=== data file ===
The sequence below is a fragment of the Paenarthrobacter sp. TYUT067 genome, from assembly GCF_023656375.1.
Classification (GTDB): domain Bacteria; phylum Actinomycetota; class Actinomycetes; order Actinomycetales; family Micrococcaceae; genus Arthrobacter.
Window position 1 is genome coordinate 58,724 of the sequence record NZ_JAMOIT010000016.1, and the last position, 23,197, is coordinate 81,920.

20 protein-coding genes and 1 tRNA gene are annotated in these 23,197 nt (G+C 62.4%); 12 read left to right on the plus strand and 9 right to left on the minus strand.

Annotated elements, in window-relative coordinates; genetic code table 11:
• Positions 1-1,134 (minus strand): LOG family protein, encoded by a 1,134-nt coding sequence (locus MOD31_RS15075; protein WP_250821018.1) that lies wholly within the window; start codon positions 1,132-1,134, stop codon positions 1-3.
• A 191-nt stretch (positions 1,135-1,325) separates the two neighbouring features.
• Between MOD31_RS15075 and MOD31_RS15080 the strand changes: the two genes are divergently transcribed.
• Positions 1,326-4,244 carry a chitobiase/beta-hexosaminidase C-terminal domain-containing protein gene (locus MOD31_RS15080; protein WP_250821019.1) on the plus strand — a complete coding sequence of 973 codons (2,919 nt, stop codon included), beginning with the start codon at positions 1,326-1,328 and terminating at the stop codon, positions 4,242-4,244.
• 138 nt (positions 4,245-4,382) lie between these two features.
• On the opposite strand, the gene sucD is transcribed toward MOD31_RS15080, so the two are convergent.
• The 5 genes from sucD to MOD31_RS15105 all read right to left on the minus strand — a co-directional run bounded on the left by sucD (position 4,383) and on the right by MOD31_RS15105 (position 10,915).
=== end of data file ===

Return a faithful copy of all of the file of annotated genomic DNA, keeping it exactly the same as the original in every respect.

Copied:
The sequence below is a fragment of the Paenarthrobacter sp. TYUT067 genome, from assembly GCF_023656375.1.
Classification (GTDB): domain Bacteria; phylum Actinomycetota; class Actinomycetes; order Actinomycetales; family Micrococcaceae; genus Arthrobacter.
Window position 1 is genome coordinate 58,724 of the sequence record NZ_JAMOIT010000016.1, and the last position, 23,197, is coordinate 81,920.

20 protein-coding genes and 1 tRNA gene are annotated in these 23,197 nt (G+C 62.4%); 12 read left to right on the plus strand and 9 right to left on the minus strand.

Annotated elements, in window-relative coordinates; genetic code table 11:
• Positions 1-1,134 (minus strand): LOG family protein, encoded by a 1,134-nt coding sequence (locus MOD31_RS15075; protein WP_250821018.1) that lies wholly within the window; start codon positions 1,132-1,134, stop codon positions 1-3.
• A 191-nt stretch (positions 1,135-1,325) separates the two neighbouring features.
• Between MOD31_RS15075 and MOD31_RS15080 the strand changes: the two genes are divergently transcribed.
• Positions 1,326-4,244 carry a chitobiase/beta-hexosaminidase C-terminal domain-containing protein gene (locus MOD31_RS15080; protein WP_250821019.1) on the plus strand — a complete coding sequence of 973 codons (2,919 nt, stop codon included), beginning with the start codon at positions 1,326-1,328 and terminating at the stop codon, positions 4,242-4,244.
• 138 nt (positions 4,245-4,382) lie between these two features.
• On the opposite strand, the gene sucD is transcribed toward MOD31_RS15080, so the two are convergent.
• The 5 genes from sucD to MOD31_RS15105 all read right to left on the minus strand — a co-directional run bounded on the left by sucD (position 4,383) and on the right by MOD31_RS15105 (position 10,915).